[Rd] R 3.0, Rtools3.0,l Windows7 64-bit, and permission agony

Gabor Grothendieck ggrothendieck at gmail.com
Sat Apr 20 04:03:25 CEST 2013

On Fri, Apr 19, 2013 at 8:47 PM, Duncan Murdoch
<murdoch.duncan at gmail.com> wrote:
> On 13-04-19 5:37 PM, Kevin Coombes wrote:
>> Having finally found some free time, I was going to use it to update a
>> bunch of R packages from 2.15 to 3.0.
>> I am running Windows 7, 64-bit professional.  This is on a brand-new
>> laptop using vanilla settings when installing the operating system.
>> Problem 1: I installed R3.0 to the default location (C:\Program
>> FIles\R\R-3.0.0).  The first thing I tried to do was install
>> BioConductor.  This failed (permission denied). Thinking that this might
>> be a BioConductor problem, I then tried to install a (semirandom)
>> package from CRAN.  This also failed.
>> In both cases, when using the GUI, the error message is almost
>> incomprehensible.  You get a pop-up window that *only* says "Do you want
>> to use a private library instead?"  Since this wasn't what I wanted to
>> do I said "no".  Only after the pop-up closes does the command window
>> print the error message telling me that permission was denied for R to
>> write to its own library location.
> This is a standard Windows problem, to stop viruses from modifying installed
> programs.  The standard Windows solution to it is to run the installer as an
> administrator, taking personal responsibility for installing the
> package/virus.
> Since this is a laptop, you could probably do this, but it's possible that
> you are not the administrator on your system.  If that's the case, you
> should ask your administrator to do the install.
>> Dumb Fix to Problem 1: So, I uninstalled R and then reinstalled to a
>> nonstandard location (C:\R\R-3.0.0).  Now I can successfully install
>> packages from CRAN and BioConductor (hooray!). But I run directly into:
> That's another solution, and a third solution is to accept the offer R made,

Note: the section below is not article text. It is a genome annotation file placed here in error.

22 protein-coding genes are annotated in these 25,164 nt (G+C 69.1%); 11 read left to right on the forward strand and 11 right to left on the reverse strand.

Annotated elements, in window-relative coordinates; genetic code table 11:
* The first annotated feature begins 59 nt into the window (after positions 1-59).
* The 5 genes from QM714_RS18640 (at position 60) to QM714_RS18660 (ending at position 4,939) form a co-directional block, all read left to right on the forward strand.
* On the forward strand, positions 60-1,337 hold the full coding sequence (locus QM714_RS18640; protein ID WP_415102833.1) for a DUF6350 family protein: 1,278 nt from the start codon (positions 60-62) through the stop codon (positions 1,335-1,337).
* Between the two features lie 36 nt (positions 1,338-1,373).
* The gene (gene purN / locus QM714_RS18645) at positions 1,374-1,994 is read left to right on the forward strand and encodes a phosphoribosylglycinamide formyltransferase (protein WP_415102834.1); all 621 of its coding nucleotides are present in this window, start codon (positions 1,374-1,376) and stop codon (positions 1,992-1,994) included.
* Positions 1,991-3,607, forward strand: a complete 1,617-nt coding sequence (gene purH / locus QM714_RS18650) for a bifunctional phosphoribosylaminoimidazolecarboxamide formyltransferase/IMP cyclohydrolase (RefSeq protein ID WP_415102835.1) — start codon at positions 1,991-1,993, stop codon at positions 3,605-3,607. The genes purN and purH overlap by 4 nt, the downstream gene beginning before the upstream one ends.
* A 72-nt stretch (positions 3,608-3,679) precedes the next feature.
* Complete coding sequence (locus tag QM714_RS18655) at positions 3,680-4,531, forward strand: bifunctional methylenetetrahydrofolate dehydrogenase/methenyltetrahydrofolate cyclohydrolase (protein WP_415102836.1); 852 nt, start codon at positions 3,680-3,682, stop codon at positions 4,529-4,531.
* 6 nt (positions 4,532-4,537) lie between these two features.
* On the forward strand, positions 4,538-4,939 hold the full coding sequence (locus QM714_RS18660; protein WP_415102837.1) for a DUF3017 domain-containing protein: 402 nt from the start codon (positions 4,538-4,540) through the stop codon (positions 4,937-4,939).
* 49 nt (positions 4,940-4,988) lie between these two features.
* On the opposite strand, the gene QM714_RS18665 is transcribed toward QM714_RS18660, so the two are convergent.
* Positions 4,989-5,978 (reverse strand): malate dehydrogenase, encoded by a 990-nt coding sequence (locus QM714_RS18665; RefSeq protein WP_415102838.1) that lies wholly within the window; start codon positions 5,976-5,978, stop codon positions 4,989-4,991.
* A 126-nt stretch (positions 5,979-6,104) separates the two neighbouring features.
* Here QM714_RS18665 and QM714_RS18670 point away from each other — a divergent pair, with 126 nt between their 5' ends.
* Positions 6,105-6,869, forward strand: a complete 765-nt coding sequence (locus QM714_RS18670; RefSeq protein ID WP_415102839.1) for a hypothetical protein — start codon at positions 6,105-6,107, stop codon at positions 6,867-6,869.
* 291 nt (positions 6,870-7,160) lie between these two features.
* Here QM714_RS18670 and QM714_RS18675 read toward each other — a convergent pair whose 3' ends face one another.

> to install your packages somewhere where you as a user have write
> permission.
>> Problem 2: Emacs Speaks Statistics (ESS) can no longer find the R
>> binary. When R was installed in the default location, ESS worked. When R
>> 2.15 (or earlier) was installed in the same nonstandard location, I
>> could get ESS to find the R binaries by including (setq
>> ess-directory-containing-r "C:") in my .emacs file, but that no longer
>> works.
>> Dumb Fix to Problem 2:  Hack into ess-site.el and put the complete,
>> explicit path to the correct binary into
>> (setq-default inferior-R-program-name 'FULLPATHHERE")
>> which will break as soon as I upgrade R (assuming I am foolish enough to
>> ever do that again).
> I can't help you with ESS.
>> Now I am ready to rebuild my R packages.  I have this nice perl script
>> that goes through the following procedure:
>> 1. Set the path to include the correct Rtools directory.  (For reasons
>> that Gabor Grothendieck has pointed out previously, this is not a
>> permanent part of the path since doing so would override some built-in
>> Windows commands.)
> Just curious:  how often do you use the Windows find command?  We have put
> instructions in place for people to run the install process with a renamed
> Rtools find command (which I think is the only conflict). The issue is that
> more users who want to use the command line commands are familiar with the
> Unix variant (which came first, by the way) than the Windows one, so
> renaming the Rtools one would cause trouble for more people.

Its not just find - its also sort. And really R has no business
clobbering built in Windows commands. This is just wrong and really
causes anyone who does any significant amount of Windows batch
programming (or uses batch programs of any complexity) endless

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